dot.LA Summit: The Biggest Driver of Electric Vehicle Adoption Could be Gas Prices

Samson Amore

Samson Amore is a reporter for dot.LA. He holds a degree in journalism from Emerson College. Send tips or pitches to samsonamore@dot.la and find him on Twitter @Samsonamore.

Summit EV adoption panel
image by David Ruano

It’s hard to imagine a better setting for dot.LA’s panel on clean mobility than the Petersen Auto Museum – the hulking, futuristic aluminum installation in Los Angeles’ Museum Row that houses more than 300 vehicles, both new and antique.

Hosted by dot.LA’s climate and energy reporter David Shultz, auto and tech enthusiasts gathered at the auspicious location for a discussion about the future of electric vehicles and how long it might take for them to overtake internal combustion engines.


Panelist Scott Painter, founder and CEO of Santa Monica-based electric vehicle subscription startup Autonomy, told Shultz he was aware of myriad of factors that could impact widespread EV adoption, including government incentives, rebates and regulations – but the big one, he noted, was gas prices.

“Here in California they are approaching $7 a gallon,” Painter told the panel. “The financial reality for almost anybody driving an internal combustion engine car is that it is cheaper to sell their internal combustion engine car and buy an electric car, even if it costs a little bit more [up front].”

Paul Gioupis, founder and CEO of Zeem Solutions, an electric trucking startup based in Inglewood, weighed in and added he thought the EV industry needs to embrace innovation if it wants to conquer the market.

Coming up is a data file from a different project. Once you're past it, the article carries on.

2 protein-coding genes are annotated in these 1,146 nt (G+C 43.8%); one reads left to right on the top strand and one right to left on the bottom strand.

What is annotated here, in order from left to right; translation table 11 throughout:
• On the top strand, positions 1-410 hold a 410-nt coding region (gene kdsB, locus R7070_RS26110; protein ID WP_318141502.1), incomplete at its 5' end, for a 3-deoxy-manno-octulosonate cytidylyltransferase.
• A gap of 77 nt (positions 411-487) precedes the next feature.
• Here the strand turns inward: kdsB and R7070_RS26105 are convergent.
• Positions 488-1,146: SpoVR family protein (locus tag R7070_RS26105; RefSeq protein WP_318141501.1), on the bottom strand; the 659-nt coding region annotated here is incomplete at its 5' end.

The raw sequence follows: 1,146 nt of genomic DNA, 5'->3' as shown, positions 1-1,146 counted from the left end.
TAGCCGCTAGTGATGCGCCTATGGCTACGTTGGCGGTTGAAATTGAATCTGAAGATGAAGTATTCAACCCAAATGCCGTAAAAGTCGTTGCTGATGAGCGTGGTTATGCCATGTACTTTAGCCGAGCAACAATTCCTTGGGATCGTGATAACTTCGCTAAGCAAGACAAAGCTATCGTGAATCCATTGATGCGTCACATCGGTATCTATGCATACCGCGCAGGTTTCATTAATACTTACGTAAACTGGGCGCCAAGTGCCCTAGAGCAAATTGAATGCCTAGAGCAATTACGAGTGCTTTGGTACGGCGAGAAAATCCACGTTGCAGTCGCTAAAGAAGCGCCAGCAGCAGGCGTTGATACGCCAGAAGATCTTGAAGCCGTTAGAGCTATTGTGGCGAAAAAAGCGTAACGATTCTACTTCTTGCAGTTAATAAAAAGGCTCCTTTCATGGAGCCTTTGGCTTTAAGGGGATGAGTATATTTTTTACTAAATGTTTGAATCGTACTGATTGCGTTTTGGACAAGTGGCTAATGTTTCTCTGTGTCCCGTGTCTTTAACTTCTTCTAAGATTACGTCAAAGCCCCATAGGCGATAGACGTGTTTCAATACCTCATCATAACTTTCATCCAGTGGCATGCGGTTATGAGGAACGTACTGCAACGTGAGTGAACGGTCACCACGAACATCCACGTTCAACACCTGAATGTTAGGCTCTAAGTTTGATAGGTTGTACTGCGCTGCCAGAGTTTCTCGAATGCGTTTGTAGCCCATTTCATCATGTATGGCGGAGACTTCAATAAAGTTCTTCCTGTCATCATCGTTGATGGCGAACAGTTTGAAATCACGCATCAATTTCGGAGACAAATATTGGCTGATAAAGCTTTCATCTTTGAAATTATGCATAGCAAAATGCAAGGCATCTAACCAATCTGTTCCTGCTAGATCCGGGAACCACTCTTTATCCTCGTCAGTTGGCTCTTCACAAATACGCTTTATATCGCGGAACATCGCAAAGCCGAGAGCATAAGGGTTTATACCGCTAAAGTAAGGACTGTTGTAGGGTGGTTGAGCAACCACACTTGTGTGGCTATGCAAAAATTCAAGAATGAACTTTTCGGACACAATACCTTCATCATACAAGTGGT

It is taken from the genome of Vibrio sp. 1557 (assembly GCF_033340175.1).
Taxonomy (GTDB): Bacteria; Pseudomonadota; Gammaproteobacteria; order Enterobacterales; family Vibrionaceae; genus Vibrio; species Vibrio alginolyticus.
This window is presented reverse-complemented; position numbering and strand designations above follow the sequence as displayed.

Even though most people still drive gas-powered cars – the federal Energy Information Administration cited last year that gas accounted for 58% of transportation energy consumption nationwide, and noted California was the second-highest consumer of gas (our state’s share of national gas consumption is 9%) – each panelist was optimistic about how the EV market is trending.

“The number one thing that adds to the success of any business is a change in consumer behavior,” Painter said. “What we're seeing is a real tectonic shift in consumer behavior – and it's not just that consumers have started to line up and get on the waitlist for electric cars, it is also that the [manufacturers] have also started to now say, we're gonna go ahead and make electric cars.”

Painter also pointed out that General Motors is one of many household brands going all-in on electrification, including making electric Cadillacs, Chevy Silverados, Corvettes and even Hummers. Adding that, “It’s pretty clear we’re going to be driving electric cars.”

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